The Good Life

A Zegna for fashion

Customised menswear and trans-seasonal casuals define the summer trend of 2013

There’s something forbidding about the name of a fashion house that doesn’t trip off the tongue with the felicity of a Dolce Gabbana. And while it could have gone with simply Zegna (pronounced like the flower zinnia, which is currently in full bloom in Delhi), the full throated Ermenegildo Zegna is a bit of a tongue-tripper. That it offers only menswear and has been associated with formal clothing that implies a corporate look, and with CEOs usually professing to wearing brands such as Hugo Boss and Armani, you might wonder what’s in store for the Indian male straying into a Zegna store.

I didn’t have to do even that to gain an insight into how the 100-year-old brand is managing its Indian business. Zegna has been around in Delhi and Mumbai longer than we realise and with a growing footprint around the world, its collection is becoming increasingly “trans-seasonal”, according to country manager Luca Giovine. And that’s less of an oxymoron, when one considers that brands across continents are investing in materials and trends that defy geographies and climates, thanks largely, as Giovine points out, “to airconditioned environments”. The result is fashion that migrates easily across seasons, which is important, “since our customers are travellers who want the same things that are in trend at the same time in New Zealand as in London”.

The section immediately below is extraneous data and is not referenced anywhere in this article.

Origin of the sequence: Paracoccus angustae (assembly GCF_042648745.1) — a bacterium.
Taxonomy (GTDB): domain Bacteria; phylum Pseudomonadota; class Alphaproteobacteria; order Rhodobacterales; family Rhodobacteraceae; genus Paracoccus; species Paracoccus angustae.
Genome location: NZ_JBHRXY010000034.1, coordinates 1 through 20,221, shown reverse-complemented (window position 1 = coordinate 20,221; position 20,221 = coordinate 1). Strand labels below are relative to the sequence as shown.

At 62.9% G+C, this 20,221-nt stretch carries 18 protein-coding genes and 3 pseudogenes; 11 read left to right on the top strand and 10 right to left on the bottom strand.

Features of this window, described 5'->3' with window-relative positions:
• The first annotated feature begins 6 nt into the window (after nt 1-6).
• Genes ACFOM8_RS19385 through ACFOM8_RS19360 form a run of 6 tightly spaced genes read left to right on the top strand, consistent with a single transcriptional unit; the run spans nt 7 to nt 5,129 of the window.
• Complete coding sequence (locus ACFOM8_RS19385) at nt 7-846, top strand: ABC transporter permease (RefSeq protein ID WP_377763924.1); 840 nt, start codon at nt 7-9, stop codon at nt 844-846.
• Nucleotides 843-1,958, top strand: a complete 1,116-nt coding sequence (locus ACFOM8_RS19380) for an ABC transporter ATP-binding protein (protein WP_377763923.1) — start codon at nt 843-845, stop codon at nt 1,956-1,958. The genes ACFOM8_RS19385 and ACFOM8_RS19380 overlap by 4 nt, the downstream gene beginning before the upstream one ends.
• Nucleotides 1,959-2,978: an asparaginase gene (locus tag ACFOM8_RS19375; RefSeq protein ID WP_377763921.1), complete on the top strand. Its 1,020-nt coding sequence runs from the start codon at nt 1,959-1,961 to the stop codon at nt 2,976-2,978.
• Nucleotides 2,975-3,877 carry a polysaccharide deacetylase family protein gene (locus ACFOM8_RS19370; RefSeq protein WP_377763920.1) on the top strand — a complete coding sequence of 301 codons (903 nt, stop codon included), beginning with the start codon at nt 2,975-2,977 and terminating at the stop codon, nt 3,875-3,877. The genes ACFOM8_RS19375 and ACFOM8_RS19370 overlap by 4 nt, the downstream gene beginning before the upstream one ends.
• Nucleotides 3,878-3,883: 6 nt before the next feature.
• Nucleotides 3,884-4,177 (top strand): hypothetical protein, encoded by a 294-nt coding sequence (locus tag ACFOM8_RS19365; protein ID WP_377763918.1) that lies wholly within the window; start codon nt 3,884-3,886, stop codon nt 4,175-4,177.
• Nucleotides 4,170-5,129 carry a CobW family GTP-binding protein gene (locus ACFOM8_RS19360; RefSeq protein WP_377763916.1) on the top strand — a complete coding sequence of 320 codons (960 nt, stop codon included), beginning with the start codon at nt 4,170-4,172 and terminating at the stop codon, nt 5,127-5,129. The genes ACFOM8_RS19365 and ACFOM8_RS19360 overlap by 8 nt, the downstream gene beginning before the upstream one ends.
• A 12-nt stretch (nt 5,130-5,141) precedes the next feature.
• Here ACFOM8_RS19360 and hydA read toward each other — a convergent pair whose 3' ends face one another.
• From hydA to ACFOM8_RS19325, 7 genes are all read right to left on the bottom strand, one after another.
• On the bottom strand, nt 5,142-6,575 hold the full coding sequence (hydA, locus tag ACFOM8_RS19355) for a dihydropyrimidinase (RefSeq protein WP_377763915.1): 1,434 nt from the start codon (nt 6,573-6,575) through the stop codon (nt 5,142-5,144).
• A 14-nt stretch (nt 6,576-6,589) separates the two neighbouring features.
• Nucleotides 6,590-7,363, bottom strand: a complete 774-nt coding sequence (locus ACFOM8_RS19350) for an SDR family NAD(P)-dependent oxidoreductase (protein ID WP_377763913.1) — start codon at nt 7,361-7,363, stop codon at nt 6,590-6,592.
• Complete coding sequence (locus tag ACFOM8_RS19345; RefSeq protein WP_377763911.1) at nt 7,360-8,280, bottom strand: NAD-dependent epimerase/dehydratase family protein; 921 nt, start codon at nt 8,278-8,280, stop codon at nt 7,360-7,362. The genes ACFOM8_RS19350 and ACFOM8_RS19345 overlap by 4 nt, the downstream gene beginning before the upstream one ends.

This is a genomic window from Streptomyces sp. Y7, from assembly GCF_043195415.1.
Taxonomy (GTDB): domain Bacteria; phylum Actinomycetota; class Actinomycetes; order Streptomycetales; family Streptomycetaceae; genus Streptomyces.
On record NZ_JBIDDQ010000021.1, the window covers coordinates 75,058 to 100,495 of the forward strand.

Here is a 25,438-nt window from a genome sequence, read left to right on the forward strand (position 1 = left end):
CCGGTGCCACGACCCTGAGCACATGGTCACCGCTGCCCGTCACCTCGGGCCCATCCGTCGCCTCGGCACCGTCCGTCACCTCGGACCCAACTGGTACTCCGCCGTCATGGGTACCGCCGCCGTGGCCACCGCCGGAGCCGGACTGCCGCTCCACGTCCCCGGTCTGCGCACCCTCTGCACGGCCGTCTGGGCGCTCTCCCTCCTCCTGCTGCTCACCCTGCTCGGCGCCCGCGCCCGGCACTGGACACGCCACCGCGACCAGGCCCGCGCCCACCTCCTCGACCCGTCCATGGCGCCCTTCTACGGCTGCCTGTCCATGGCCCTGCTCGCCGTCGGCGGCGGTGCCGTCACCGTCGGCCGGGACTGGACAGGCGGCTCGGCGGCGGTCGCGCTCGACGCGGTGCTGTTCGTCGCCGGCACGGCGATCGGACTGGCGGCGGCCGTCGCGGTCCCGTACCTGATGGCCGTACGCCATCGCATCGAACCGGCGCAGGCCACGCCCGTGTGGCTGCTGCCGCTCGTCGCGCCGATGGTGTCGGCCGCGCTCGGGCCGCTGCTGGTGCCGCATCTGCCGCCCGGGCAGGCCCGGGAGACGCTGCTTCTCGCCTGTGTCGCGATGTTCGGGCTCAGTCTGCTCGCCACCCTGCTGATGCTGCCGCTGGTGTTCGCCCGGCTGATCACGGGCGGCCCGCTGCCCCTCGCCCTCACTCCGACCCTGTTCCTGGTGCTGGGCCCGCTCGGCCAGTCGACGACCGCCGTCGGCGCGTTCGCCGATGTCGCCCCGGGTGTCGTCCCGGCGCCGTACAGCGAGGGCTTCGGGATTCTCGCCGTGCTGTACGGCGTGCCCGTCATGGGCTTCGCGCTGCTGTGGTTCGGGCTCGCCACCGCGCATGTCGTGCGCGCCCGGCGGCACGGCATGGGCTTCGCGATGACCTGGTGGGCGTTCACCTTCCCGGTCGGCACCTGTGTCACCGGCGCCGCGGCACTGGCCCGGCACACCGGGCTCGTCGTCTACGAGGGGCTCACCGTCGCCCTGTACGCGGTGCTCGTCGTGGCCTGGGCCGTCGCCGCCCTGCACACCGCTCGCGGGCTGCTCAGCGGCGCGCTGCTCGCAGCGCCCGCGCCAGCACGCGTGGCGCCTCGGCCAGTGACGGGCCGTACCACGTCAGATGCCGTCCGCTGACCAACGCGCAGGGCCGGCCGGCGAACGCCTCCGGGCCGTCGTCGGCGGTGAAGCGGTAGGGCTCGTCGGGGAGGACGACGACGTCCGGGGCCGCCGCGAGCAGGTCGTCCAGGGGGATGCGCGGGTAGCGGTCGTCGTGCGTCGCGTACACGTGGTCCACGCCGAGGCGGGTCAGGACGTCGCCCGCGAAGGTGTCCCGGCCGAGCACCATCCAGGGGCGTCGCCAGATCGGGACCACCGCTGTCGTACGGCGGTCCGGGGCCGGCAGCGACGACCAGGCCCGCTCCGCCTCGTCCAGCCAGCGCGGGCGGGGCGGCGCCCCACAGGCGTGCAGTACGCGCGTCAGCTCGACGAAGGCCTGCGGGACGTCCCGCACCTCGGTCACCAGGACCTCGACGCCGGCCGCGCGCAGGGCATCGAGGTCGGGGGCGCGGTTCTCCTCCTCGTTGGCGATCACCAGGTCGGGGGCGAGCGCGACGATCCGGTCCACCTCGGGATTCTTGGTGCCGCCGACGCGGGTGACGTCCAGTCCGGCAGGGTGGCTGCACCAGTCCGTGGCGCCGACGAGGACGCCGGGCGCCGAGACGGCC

Actually, that’s a challenge that isn’t pertinent to Zegna alone as fashion houses grapple with “moods, colours, but mostly materials” across trends to arrive at a signature look that will find takers globally. As fashion gets edgier, it must become more “mass”, something that goes beyond the slate and charcoal look associated with corporatewear. For Zegna, that change has been heralded with its choice of lightweight silks replacing the more usual linen so that its dedication to luxury fabrics remains undiluted. Woven in a manner that “allows the fabric to breathe well in Mumbai weather”, it remains to be seen whether it will work as efficiently in Delhi — where the extreme summer heat makes anything other than cotton or linen impossible to wear — but which is potentially a larger market for the brand than Mumbai.

Whether the current colours or materials find favour in India in general is less important since a significant segment of the market here is made up of Zegna’s “made-to-measure” business, with buyers preferring bespoke fittings and, presumably, choice of materials and colours. Buying off the shelf might be ‘cheaper’ than customisation, but Zegna’s customers are buying into its “top quality casual wear” for everyday office and clubbing, reserving traditional winter clothing for overseas travel. Even then, they’re moving away from customary heavy fabrics since they’re unlikely to be tramping around the pavements of Davos or Manhattan as they move from one heated venue to another. As fashion becomes less dependent on seasons, one can only wonder if that’s a good thing — or bad.  

—The author is a Delhi-based writer and curator